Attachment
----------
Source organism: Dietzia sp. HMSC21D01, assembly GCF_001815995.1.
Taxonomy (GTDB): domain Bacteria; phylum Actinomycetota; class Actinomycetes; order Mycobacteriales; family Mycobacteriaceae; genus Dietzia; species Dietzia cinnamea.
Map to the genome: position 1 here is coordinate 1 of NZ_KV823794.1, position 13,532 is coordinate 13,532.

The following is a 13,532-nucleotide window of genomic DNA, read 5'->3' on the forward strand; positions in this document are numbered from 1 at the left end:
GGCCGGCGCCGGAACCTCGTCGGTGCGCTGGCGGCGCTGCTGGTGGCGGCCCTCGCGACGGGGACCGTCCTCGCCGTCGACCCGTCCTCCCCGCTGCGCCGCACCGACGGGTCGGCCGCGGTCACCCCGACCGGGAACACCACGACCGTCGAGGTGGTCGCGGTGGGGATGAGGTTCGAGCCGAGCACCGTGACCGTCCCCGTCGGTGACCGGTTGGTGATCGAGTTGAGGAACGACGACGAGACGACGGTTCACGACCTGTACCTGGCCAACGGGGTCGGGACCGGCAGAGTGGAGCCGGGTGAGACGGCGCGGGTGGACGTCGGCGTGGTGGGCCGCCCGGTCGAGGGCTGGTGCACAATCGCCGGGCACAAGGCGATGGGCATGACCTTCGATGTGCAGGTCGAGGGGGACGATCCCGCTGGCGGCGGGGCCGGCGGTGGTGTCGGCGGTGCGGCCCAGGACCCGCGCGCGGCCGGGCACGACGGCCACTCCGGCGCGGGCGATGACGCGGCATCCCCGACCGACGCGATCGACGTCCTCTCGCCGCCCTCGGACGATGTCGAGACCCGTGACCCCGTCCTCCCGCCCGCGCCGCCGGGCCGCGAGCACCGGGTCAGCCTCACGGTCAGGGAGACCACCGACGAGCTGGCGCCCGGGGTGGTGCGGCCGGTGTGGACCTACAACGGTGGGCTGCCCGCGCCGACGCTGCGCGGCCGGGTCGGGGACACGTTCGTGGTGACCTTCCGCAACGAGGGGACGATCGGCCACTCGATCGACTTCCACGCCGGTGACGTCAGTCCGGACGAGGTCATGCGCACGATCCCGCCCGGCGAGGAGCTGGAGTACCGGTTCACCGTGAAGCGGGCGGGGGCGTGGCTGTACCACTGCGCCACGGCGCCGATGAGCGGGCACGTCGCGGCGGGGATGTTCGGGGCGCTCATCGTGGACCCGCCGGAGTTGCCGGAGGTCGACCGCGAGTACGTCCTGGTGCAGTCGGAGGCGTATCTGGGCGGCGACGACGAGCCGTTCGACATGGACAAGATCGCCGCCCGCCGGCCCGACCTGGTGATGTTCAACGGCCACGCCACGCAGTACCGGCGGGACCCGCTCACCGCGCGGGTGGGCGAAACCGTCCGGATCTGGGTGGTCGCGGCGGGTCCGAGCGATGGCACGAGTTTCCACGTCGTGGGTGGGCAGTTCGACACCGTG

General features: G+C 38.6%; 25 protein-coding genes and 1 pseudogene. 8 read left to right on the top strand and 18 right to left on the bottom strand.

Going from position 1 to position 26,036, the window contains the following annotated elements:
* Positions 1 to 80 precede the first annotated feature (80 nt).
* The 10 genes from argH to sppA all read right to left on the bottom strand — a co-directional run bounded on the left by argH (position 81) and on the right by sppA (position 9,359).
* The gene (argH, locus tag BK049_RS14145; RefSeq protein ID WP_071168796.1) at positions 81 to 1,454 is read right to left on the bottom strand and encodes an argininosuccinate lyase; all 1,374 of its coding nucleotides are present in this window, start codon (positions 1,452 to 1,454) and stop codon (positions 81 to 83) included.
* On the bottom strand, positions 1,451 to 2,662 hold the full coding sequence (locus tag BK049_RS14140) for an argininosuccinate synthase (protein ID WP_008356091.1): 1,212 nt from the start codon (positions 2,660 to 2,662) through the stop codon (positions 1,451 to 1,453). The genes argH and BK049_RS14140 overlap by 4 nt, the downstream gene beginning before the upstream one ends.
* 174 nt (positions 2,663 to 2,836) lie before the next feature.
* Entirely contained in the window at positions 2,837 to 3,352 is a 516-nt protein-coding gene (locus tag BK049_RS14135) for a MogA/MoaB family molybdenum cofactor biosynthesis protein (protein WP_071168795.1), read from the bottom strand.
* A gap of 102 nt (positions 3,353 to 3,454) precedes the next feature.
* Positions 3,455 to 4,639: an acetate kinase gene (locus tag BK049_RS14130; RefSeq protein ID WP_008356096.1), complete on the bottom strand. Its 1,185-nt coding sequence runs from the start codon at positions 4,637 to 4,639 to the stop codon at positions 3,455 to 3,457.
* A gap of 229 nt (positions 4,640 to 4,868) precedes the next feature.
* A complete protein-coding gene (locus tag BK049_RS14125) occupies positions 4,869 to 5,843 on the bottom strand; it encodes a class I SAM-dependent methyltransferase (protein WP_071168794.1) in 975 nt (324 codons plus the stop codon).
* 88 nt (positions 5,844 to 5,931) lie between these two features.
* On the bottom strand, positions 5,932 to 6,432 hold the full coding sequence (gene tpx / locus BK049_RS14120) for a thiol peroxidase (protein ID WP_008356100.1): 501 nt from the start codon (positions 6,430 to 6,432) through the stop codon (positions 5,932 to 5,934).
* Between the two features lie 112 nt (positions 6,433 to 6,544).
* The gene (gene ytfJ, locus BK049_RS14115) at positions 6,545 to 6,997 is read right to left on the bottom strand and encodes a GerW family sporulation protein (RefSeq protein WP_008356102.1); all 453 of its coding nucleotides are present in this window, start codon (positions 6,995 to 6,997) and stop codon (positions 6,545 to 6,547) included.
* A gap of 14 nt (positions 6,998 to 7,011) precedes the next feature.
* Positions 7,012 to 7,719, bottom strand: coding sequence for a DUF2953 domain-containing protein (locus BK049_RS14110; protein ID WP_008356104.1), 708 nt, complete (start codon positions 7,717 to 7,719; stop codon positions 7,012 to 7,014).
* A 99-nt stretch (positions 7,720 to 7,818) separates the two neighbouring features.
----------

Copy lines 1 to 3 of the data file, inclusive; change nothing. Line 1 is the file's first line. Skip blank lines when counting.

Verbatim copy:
Source organism: Dietzia sp. HMSC21D01, assembly GCF_001815995.1.
Taxonomy (GTDB): domain Bacteria; phylum Actinomycetota; class Actinomycetes; order Mycobacteriales; family Mycobacteriaceae; genus Dietzia; species Dietzia cinnamea.
Map to the genome: position 1 here is coordinate 1 of NZ_KV823794.1, position 13,532 is coordinate 13,532.